I wrote a column about magazines for the Globe and Mail for several years. This piece and the one that follows appeared in that space.
“ONLY WHAT IS of a kindly nature is printed … everything unpleasant or unduly critical being avoided.” Thus reads National Geographic’s guiding principle as formulated by its Board of Trustees in 1915. The magazine, which now has almost 40 million readers worldwide, was founded in 1888. Americans in the late nineteenth century believed in progress. They were beginning to build an empire. National Geographic would demonstrate to its readers every month that the world was an orderly, knowable and safe place. It would collect the world between its covers; reassured readers would collect the magazine.
One finds National Geographic everywhere. Last week, in an old cabin on Lake Superior, I skimmed through back issues from the thirties. There’s not a hint of the Depression. So wonderful a place is Mussolini’s Italy — it’s 1937 — that one writer, John Patric, gushes, “In three months I did not see one animal badly fed or ill-used. I did not see a child punished corporally.” His article, “Imperial Rome Reborn”, contains numerous shots of happy Young Fascists. A 1936 article on the Rhineland informs the reader that Cologne is a less drab place thanks to the brightly-coloured Nazi banners that hang everywhere. A caption reads, “A flaxen-haired girl pins posies on the stalwart warriors who have just marched into Cologne.” Everyone’s smiling.
In the decades that followed, National Geographic continued to look at the world through rose-coloured glasses. Articles like “Man’s New Servant, the Friendly Atom” helped readers tiptoe worry-free into the nuclear age. A piece entitled “Cuba: America’s Sugar Bowl” conveniently ignored the conditions that eventually led to Castro. Racial tensions in the U.S. and the war in Vietnam were so played down by National Geographic that satirists had a field day. “The Happy Ghetto: Training Ground for the NBA” read one mock title. A Mad magazine parody poking fun at National Geographic’s obsession with making nice, contained a piece entitled “Why Pygmies Smell Bad.”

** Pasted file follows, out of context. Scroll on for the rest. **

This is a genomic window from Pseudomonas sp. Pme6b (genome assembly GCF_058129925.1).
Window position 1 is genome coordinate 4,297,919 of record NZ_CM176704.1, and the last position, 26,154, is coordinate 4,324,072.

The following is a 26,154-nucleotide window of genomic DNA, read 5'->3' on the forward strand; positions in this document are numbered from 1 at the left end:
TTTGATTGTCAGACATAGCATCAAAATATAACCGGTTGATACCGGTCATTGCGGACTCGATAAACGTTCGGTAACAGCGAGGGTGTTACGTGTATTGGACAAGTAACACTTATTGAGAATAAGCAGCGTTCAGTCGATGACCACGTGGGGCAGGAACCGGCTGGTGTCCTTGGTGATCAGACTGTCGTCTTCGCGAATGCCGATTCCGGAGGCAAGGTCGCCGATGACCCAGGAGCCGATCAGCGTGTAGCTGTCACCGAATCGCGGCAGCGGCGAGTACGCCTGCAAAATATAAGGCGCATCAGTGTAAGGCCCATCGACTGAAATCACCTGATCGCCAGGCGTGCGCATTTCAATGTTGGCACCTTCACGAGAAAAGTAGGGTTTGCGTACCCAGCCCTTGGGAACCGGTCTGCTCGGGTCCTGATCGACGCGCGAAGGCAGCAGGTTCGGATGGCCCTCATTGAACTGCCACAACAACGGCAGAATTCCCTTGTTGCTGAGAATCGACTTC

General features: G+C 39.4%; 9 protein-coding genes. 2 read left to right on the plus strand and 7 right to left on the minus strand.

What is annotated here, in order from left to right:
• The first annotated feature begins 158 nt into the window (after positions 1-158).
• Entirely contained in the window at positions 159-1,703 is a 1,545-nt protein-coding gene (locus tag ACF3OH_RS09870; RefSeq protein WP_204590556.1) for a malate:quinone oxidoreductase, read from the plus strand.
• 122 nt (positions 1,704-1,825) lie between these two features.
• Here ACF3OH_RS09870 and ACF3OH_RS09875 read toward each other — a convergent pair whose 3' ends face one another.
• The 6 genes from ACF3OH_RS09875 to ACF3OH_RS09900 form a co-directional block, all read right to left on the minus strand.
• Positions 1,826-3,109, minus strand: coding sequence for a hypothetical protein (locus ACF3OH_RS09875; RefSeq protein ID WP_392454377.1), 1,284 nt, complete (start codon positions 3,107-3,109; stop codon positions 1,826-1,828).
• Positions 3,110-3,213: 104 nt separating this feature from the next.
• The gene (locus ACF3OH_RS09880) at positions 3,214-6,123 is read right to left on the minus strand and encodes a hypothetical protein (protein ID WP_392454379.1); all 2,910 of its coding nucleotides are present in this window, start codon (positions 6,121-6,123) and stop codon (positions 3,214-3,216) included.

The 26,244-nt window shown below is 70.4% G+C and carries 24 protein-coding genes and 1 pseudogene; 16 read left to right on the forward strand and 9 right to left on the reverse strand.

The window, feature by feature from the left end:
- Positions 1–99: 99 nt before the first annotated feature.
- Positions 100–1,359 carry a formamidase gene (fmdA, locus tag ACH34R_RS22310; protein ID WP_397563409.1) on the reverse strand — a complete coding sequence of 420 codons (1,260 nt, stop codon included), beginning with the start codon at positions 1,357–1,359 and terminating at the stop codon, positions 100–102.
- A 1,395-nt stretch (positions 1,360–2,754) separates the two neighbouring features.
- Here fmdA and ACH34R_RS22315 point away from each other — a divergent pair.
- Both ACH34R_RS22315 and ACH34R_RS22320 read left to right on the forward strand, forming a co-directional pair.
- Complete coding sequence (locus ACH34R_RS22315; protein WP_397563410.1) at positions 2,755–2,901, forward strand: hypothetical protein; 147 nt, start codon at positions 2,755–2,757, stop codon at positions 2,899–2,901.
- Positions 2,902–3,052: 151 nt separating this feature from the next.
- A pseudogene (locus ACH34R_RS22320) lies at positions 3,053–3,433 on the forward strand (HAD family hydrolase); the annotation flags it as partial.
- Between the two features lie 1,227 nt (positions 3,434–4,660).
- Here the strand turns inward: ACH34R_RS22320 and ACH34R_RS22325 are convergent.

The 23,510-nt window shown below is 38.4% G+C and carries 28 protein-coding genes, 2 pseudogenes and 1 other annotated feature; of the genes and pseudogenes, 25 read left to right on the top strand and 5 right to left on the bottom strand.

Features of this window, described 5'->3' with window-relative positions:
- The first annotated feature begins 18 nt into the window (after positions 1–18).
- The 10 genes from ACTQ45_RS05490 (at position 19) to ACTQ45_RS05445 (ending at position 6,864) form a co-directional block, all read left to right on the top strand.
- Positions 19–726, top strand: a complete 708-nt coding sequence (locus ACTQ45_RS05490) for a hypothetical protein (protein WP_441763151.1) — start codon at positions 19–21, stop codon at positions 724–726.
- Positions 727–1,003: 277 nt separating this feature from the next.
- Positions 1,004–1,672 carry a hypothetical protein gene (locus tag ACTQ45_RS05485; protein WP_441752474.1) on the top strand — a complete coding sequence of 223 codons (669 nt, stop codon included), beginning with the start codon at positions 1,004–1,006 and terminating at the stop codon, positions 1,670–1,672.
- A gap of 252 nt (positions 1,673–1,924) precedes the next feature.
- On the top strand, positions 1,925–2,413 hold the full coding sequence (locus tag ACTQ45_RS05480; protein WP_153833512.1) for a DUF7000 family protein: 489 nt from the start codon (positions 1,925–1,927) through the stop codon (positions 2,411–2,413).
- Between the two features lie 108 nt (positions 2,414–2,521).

Reading National Geographic by Catherine Lutz and Jane Collins, a book that will be published this fall, points out that the magazine ignored large parts of the world for years. Because it didn’t want to say anything good about the Soviet Union, for instance, and since its editorial principles didn’t allow it to say anything bad, National Geographic published nothing about the USSR between the end of the Second World War and the late fifties, when Richard Nixon travelled there. According to Lutz and Collins, National Geographic offers its readers two worlds — the traditional and the modern and there’s little or no doubt which is better. But it’s clear that if traditional people really apply themselves, they can be just like us.
In the late seventies and through the eighties, National Geographic occasionally published more controversial material — articles about South Africa, AIDS, the effects of acid rain. Circulation declined. A May 1990 cover story on crack, crime and poverty in East Harlem was the final straw. Wilbur Garrett, the editor, who wanted the magazine to become more news oriented, was fired and the magazine returned to more predictable fare — travelogues complete with attractive, bare-breasted native women and beautifully illustrated articles about lightning and other natural phenomena. Stories without teeth. A recent piece about Cairo is summarised thus: “Facing severe pollution and high unemployment, Cairenes somehow retain a sense of serenity.” Oh ya? An article in the current issue on the new zoos briefly raises the question of whether it makes sense for zoos to become modern arks preserving and breeding species that no longer exist in the wild. The question — a good one — is dismissed without real discussion. After all, people might get upset.
What’s almost always missing in National Geographic is context. Why is there high unemployment in Cairo? Why are all those species disappearing? What are the folkways of those exotic natives we’re gazing at really about? I’m reminded of Roland Barthes’ critique of Edward Steichen’s photographic exhibit, The Family of Man, which was intended to demonstrate how alike people all over the world are. We’re all born, we all die, we all work, etc. The exhibit, said Barthes, suppressed “the determining weight of history.” It conveniently ignored such things as mortality rates and the kind of future a child faced depending on where he or she was born.
In 1989, the Gallup organization, in conjunction with the Soviet Academy of Sciences, asked young people from ten countries (including the U.S. and the USSR) to identify sixteen locations on a world map. The Americans came dead last. No surprise. If you believe you’re at the centre of things, there’s no need to know who or where anyone else is.
— Globe and Mail, July 20, 1993